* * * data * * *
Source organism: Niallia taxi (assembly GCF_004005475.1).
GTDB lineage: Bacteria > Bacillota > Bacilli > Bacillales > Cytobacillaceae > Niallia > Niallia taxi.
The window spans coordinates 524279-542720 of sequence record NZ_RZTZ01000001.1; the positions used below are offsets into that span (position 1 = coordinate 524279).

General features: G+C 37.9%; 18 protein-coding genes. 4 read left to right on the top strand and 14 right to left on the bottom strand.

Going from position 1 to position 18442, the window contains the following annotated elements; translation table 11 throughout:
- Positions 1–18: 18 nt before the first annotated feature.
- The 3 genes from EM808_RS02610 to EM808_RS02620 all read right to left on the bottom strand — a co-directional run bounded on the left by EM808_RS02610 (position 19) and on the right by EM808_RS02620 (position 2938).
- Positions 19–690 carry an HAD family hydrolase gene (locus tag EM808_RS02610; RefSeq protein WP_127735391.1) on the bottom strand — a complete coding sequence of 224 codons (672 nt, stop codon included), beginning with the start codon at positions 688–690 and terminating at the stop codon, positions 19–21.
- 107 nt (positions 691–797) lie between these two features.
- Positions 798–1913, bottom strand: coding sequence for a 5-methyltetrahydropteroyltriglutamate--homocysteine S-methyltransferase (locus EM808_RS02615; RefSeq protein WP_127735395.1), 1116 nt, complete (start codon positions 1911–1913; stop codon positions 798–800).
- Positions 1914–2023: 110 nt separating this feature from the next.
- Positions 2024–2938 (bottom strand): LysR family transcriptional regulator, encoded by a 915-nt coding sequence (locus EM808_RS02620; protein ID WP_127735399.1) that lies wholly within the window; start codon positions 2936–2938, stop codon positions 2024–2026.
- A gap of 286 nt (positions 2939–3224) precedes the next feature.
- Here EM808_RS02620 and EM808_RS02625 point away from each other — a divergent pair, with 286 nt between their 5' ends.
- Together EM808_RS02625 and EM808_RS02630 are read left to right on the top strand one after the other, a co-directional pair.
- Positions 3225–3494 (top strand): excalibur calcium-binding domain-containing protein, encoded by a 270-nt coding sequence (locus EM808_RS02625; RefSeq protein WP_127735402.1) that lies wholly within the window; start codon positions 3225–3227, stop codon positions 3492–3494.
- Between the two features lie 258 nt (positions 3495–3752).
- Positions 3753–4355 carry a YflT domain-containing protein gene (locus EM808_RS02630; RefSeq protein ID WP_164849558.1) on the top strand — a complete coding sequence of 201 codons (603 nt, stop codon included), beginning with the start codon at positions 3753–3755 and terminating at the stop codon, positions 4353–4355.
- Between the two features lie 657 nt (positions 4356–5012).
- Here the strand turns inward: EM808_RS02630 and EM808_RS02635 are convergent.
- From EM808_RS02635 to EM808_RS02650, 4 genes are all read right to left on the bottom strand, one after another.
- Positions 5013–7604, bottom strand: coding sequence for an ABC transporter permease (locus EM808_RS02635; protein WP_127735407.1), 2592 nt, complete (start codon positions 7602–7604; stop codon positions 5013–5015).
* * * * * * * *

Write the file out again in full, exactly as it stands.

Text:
Source organism: Niallia taxi (assembly GCF_004005475.1).
GTDB lineage: Bacteria > Bacillota > Bacilli > Bacillales > Cytobacillaceae > Niallia > Niallia taxi.
The window spans coordinates 524279-542720 of sequence record NZ_RZTZ01000001.1; the positions used below are offsets into that span (position 1 = coordinate 524279).

General features: G+C 37.9%; 18 protein-coding genes. 4 read left to right on the top strand and 14 right to left on the bottom strand.

Going from position 1 to position 18442, the window contains the following annotated elements; translation table 11 throughout:
- Positions 1–18: 18 nt before the first annotated feature.
- The 3 genes from EM808_RS02610 to EM808_RS02620 all read right to left on the bottom strand — a co-directional run bounded on the left by EM808_RS02610 (position 19) and on the right by EM808_RS02620 (position 2938).
- Positions 19–690 carry an HAD family hydrolase gene (locus tag EM808_RS02610; RefSeq protein WP_127735391.1) on the bottom strand — a complete coding sequence of 224 codons (672 nt, stop codon included), beginning with the start codon at positions 688–690 and terminating at the stop codon, positions 19–21.
- 107 nt (positions 691–797) lie between these two features.
- Positions 798–1913, bottom strand: coding sequence for a 5-methyltetrahydropteroyltriglutamate--homocysteine S-methyltransferase (locus EM808_RS02615; RefSeq protein WP_127735395.1), 1116 nt, complete (start codon positions 1911–1913; stop codon positions 798–800).
- Positions 1914–2023: 110 nt separating this feature from the next.
- Positions 2024–2938 (bottom strand): LysR family transcriptional regulator, encoded by a 915-nt coding sequence (locus EM808_RS02620; protein ID WP_127735399.1) that lies wholly within the window; start codon positions 2936–2938, stop codon positions 2024–2026.
- A gap of 286 nt (positions 2939–3224) precedes the next feature.
- Here EM808_RS02620 and EM808_RS02625 point away from each other — a divergent pair, with 286 nt between their 5' ends.
- Together EM808_RS02625 and EM808_RS02630 are read left to right on the top strand one after the other, a co-directional pair.
- Positions 3225–3494 (top strand): excalibur calcium-binding domain-containing protein, encoded by a 270-nt coding sequence (locus EM808_RS02625; RefSeq protein WP_127735402.1) that lies wholly within the window; start codon positions 3225–3227, stop codon positions 3492–3494.
- Between the two features lie 258 nt (positions 3495–3752).
- Positions 3753–4355 carry a YflT domain-containing protein gene (locus EM808_RS02630; RefSeq protein ID WP_164849558.1) on the top strand — a complete coding sequence of 201 codons (603 nt, stop codon included), beginning with the start codon at positions 3753–3755 and terminating at the stop codon, positions 4353–4355.
- Between the two features lie 657 nt (positions 4356–5012).
- Here the strand turns inward: EM808_RS02630 and EM808_RS02635 are convergent.
- From EM808_RS02635 to EM808_RS02650, 4 genes are all read right to left on the bottom strand, one after another.
- Positions 5013–7604, bottom strand: coding sequence for an ABC transporter permease (locus EM808_RS02635; protein WP_127735407.1), 2592 nt, complete (start codon positions 7602–7604; stop codon positions 5013–5015).